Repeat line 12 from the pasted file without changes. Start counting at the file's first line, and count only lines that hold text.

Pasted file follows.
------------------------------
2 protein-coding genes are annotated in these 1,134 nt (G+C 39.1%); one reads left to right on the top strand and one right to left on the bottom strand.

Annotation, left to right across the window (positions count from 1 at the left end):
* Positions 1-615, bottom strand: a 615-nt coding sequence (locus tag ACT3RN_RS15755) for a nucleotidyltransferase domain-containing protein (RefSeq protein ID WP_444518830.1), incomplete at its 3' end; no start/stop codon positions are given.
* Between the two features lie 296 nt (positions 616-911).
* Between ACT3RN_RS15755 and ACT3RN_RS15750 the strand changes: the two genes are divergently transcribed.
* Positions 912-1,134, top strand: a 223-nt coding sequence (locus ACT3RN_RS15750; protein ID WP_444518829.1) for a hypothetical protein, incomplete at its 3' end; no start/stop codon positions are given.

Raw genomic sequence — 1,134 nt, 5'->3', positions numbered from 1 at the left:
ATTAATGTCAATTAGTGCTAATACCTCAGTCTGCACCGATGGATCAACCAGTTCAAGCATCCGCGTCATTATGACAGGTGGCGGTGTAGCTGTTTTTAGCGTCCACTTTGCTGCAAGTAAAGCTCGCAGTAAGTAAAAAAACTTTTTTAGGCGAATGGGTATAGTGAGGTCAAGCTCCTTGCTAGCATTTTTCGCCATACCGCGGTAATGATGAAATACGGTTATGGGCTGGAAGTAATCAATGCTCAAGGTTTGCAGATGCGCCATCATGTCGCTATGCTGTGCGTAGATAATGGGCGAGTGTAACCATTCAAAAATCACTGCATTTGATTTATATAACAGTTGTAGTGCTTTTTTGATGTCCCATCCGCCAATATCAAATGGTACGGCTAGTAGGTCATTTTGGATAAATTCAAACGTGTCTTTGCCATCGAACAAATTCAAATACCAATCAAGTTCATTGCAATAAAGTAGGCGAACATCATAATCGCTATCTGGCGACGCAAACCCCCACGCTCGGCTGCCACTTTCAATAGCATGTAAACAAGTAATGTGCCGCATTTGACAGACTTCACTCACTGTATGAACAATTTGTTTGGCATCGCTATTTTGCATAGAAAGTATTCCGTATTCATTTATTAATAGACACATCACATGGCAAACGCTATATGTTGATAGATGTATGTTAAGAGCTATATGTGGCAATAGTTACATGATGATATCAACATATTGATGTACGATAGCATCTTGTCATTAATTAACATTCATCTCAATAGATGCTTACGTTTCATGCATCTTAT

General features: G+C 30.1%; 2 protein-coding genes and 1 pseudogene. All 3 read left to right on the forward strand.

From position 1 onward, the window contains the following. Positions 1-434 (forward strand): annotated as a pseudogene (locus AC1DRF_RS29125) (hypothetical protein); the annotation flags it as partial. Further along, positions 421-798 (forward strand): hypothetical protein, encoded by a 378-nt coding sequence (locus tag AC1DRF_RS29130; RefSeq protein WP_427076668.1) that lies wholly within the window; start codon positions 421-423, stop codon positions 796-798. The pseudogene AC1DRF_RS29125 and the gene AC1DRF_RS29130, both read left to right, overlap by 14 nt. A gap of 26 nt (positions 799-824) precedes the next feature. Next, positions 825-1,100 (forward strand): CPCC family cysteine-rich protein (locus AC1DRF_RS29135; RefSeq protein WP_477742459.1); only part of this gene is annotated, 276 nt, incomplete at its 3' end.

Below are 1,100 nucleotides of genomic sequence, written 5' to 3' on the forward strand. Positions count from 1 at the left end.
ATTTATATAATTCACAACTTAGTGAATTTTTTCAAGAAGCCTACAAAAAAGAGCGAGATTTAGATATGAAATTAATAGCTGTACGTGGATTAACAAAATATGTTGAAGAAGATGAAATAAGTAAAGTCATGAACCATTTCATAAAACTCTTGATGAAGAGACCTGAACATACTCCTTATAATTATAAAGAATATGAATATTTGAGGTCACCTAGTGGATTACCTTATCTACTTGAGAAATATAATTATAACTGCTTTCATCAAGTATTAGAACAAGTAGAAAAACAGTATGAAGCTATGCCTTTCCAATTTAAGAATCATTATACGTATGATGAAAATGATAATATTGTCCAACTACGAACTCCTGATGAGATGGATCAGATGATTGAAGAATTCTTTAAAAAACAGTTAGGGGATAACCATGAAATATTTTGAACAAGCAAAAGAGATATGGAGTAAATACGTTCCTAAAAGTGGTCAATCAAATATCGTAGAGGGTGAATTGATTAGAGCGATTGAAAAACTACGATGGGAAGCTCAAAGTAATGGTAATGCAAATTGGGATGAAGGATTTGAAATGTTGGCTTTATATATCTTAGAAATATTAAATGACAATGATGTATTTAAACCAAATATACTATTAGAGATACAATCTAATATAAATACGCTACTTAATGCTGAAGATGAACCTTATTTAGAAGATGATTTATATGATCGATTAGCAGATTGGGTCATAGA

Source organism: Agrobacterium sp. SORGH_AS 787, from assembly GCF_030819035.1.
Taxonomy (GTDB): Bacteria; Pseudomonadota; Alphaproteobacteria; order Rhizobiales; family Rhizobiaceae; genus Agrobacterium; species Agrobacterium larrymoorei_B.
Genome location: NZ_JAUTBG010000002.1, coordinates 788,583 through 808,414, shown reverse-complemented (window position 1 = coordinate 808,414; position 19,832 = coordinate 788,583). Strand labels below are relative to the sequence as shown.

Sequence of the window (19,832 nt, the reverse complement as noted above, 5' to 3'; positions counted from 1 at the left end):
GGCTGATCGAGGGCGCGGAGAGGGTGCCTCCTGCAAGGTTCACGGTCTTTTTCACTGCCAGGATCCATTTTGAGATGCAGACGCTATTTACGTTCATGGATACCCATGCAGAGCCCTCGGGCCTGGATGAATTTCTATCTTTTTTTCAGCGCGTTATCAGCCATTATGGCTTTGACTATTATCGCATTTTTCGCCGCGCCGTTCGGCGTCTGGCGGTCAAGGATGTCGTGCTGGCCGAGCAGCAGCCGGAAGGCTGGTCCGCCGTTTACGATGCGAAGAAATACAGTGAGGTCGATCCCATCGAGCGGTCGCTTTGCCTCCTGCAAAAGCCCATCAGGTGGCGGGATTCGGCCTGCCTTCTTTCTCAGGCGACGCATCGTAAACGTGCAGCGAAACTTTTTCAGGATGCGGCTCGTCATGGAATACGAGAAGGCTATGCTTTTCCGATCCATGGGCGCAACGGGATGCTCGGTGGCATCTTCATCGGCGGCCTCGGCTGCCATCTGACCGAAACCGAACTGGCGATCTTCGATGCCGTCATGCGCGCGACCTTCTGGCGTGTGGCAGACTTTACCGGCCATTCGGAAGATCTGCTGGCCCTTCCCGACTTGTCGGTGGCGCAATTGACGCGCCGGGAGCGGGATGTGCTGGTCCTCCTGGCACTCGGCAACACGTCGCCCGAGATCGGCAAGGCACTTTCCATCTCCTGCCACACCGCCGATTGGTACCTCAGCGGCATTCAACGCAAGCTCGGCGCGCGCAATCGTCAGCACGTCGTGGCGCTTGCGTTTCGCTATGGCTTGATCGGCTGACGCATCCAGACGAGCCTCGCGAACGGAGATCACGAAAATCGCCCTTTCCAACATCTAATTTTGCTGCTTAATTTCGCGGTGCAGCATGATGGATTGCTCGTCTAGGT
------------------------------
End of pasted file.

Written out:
ATTTATATAATTCACAACTTAGTGAATTTTTTCAAGAAGCCTACAAAAAAGAGCGAGATTTAGATATGAAATTAATAGCTGTACGTGGATTAACAAAATATGTTGAAGAAGATGAAATAAGTAAAGTCATGAACCATTTCATAAAACTCTTGATGAAGAGACCTGAACATACTCCTTATAATTATAAAGAATATGAATATTTGAGGTCACCTAGTGGATTACCTTATCTACTTGAGAAATATAATTATAACTGCTTTCATCAAGTATTAGAACAAGTAGAAAAACAGTATGAAGCTATGCCTTTCCAATTTAAGAATCATTATACGTATGATGAAAATGATAATATTGTCCAACTACGAACTCCTGATGAGATGGATCAGATGATTGAAGAATTCTTTAAAAAACAGTTAGGGGATAACCATGAAATATTTTGAACAAGCAAAAGAGATATGGAGTAAATACGTTCCTAAAAGTGGTCAATCAAATATCGTAGAGGGTGAATTGATTAGAGCGATTGAAAAACTACGATGGGAAGCTCAAAGTAATGGTAATGCAAATTGGGATGAAGGATTTGAAATGTTGGCTTTATATATCTTAGAAATATTAAATGACAATGATGTATTTAAACCAAATATACTATTAGAGATACAATCTAATATAAATACGCTACTTAATGCTGAAGATGAACCTTATTTAGAAGATGATTTATATGATCGATTAGCAGATTGGGTCATAGA